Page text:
Fifty years ago, the balsamic vinegar industry that we know didn’t exist. That’s not to say that balsamic vinegar didn’t exist. It’s been made for centuries in the attics of almost every well-to-do family’s home in Modena, Italy. It’s just that no one outside of Modena knew about it. It wasn’t a conspiracy. It’s more like how if you came to my house I wouldn’t make a big point of telling you that I have aspirin in my medicine cabinet.
Because that’s kind of how balsamic was traditionally used. It was medicine. If you had a headache, take some balsamic. An upset stomach? Balsamic. (If my mom had given me balsamic medicine I probably would have been “sick” a lot more often.) It was so prized for its medicinal benefits that cooking with balsamic was seen as throwing it away.
On the rare occasions when balsamic was used for cooking it was a sign of extreme opulence.
If you were an Italian count throwing a dinner party in the late 15th century, one way to impress your guests was to serve them balsamic. You’d siphon a bit off from the barrel into the fanciest cruet you could find, carry it to the table and make a big show of drizzling it over rich dishes: roasted meats, or risottos, or stuffed pasta. It would never be wasted on a salad. Wild bitter greens and simple vegetables—those were poor people’s food.
By the 1960s the word about balsamic started to get out and food tourists put Modena on their itinerary. Demand grew but the supply didn’t. Traditional balsamic was (and is) still made the way it always had been: aged for a dozen or more years in small wooden barrels. These days, you’ll be hard pressed to find a bottle of real traditional balsamic selling for less than $100.
Around that time, though, some balsamic makers started looking for ways to offer a more affordable version. While traditional balsamic is made exclusively from cooked grape juice (called “must”), these folks added wine vinegar. They also shortened the aging times, sometimes to just a couple of months. The result was a balsamic that could be made in much larger quantities and sold at a much lower price. It took off. By the late 1980s you could find a bottle of this former home remedy in nearly every kitchen in America.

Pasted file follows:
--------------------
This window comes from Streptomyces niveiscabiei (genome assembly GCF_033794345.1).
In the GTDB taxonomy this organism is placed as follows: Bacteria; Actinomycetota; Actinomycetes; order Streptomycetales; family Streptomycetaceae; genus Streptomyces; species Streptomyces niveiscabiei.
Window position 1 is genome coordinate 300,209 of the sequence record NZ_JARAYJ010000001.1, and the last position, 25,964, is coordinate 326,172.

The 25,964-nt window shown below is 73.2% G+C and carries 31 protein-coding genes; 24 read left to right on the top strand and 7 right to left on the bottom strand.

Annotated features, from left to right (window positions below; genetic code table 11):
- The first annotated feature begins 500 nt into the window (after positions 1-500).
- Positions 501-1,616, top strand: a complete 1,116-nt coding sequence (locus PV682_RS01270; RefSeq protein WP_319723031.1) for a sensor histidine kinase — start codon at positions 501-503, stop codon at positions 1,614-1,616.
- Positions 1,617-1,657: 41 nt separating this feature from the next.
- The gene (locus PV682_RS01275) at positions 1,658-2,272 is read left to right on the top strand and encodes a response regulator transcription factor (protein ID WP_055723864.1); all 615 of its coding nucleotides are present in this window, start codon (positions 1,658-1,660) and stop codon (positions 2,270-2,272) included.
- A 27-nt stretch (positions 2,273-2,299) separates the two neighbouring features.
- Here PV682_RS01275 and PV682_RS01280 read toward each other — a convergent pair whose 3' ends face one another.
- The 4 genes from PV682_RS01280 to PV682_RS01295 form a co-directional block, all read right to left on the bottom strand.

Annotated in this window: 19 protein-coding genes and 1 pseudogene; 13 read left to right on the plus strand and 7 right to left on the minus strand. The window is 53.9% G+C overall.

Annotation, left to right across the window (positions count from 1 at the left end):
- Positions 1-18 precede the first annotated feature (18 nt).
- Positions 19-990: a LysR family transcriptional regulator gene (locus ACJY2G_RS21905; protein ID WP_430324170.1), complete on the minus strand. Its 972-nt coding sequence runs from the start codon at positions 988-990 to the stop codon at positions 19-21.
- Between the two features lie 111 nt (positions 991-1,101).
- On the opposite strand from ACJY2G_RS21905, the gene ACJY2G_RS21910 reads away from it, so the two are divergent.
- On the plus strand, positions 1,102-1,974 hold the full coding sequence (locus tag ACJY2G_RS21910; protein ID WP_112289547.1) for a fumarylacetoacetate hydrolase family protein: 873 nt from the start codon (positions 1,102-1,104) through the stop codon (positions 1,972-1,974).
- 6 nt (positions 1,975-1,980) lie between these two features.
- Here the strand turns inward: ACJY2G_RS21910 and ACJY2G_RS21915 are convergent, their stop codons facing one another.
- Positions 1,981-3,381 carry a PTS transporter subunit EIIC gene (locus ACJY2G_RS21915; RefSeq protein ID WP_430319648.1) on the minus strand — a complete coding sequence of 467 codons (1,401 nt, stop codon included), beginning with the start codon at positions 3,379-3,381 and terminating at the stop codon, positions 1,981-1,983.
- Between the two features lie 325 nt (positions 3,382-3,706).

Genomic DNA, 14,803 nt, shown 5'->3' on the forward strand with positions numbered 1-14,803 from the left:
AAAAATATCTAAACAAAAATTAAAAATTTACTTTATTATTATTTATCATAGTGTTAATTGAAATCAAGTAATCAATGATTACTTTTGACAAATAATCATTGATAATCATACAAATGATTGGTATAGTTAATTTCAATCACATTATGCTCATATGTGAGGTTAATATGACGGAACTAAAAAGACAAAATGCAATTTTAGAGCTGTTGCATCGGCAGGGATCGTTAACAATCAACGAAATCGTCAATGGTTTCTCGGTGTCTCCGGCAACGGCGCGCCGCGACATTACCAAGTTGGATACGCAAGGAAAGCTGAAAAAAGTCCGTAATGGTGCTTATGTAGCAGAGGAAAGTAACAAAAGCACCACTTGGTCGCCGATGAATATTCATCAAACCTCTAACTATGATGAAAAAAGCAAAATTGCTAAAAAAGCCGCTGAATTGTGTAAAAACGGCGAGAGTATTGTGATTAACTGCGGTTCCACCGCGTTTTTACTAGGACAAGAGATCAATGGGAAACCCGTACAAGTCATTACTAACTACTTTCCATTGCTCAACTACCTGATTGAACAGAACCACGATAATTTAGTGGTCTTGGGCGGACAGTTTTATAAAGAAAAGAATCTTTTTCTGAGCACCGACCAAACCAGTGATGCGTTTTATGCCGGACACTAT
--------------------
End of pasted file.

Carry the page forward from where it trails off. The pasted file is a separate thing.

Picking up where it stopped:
That flood of balsamic on the market isn’t always good.
At its worst, balsamic condiment—the name often given to non-traditional balsamico—is caramel colored sugar water made with little must, cheap red wine vinegar, coloring and sugar. Read the ingredient list, it will list any large-scale abominations: you want to see one where grape must is the first ingredient (if not the only). If it costs less than ten bucks it’s probably “balsamic” in name only. Done with care, though, like with the vinegars of La Vecchia Dispensa, balsamic makes an excellent addition to the kitchen.
Here a very natural and tasty soup coming from the roman kitchen of our friend Elizabeth Minchilli!
When’s the last time you read a recipe for carrots and thought “Oh, I can’t wait to make that!” Carrots are just one of those vegetables that rarely merit our excitement. Like potatoes and onions that sit in a basket in a dark place, waiting to be used without fear of going bad, carrots share the lower drawer of my refrigerator with a few stalks of celery and maybe a bunch of parsley. They are there if I need them in an emergency, or else to play a minor role as a background note in a more complicated recipe.
But the carrots at the farmer’s market the other day were just so beautiful, that I couldn’t bear to banish them to the fridge for even one minute. And while I could have made a salad, or roasted them around a chicken, I decided they needed to shine on their own.